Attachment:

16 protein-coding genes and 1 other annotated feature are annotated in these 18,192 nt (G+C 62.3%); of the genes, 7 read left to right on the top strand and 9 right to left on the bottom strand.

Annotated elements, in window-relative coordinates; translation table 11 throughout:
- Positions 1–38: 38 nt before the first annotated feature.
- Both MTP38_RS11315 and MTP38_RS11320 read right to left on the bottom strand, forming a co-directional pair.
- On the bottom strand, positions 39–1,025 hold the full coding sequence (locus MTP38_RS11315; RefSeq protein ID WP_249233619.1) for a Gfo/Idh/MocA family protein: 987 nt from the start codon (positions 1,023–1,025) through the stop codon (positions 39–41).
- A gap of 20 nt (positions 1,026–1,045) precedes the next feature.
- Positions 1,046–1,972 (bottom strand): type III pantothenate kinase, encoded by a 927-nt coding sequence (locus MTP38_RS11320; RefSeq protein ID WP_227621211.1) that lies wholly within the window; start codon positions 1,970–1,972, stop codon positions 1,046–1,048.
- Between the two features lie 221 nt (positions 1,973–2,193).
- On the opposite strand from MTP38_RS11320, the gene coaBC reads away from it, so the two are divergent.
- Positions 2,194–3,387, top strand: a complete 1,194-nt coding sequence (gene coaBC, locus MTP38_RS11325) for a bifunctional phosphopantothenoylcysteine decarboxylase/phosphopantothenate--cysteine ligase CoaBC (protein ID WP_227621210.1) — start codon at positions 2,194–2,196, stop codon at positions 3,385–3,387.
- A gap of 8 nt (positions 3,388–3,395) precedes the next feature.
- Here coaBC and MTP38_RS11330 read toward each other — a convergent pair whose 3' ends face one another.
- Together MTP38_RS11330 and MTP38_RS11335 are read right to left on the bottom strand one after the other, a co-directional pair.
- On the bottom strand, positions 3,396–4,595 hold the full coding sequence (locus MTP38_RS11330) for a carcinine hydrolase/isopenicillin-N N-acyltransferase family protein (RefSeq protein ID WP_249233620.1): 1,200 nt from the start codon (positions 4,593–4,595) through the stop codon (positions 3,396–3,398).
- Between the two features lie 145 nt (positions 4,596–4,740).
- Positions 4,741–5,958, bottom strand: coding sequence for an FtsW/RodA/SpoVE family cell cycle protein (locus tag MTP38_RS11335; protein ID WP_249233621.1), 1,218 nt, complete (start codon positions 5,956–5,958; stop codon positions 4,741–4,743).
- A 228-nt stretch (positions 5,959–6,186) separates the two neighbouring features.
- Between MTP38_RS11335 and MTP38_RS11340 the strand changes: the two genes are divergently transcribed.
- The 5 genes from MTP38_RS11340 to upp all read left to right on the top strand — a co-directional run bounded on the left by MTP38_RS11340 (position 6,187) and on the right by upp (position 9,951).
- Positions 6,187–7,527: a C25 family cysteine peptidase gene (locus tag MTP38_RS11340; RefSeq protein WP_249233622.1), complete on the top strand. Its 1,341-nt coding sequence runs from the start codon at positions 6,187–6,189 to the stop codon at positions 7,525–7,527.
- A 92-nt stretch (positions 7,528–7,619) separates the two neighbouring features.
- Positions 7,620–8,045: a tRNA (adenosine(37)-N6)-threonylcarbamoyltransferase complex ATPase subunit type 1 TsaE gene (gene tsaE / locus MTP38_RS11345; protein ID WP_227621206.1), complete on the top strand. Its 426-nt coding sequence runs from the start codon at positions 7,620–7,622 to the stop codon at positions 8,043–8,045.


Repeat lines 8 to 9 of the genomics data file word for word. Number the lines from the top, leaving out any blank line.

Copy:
- Between the two features lie 221 nt (positions 1,973–2,193).
- On the opposite strand from MTP38_RS11320, the gene coaBC reads away from it, so the two are divergent.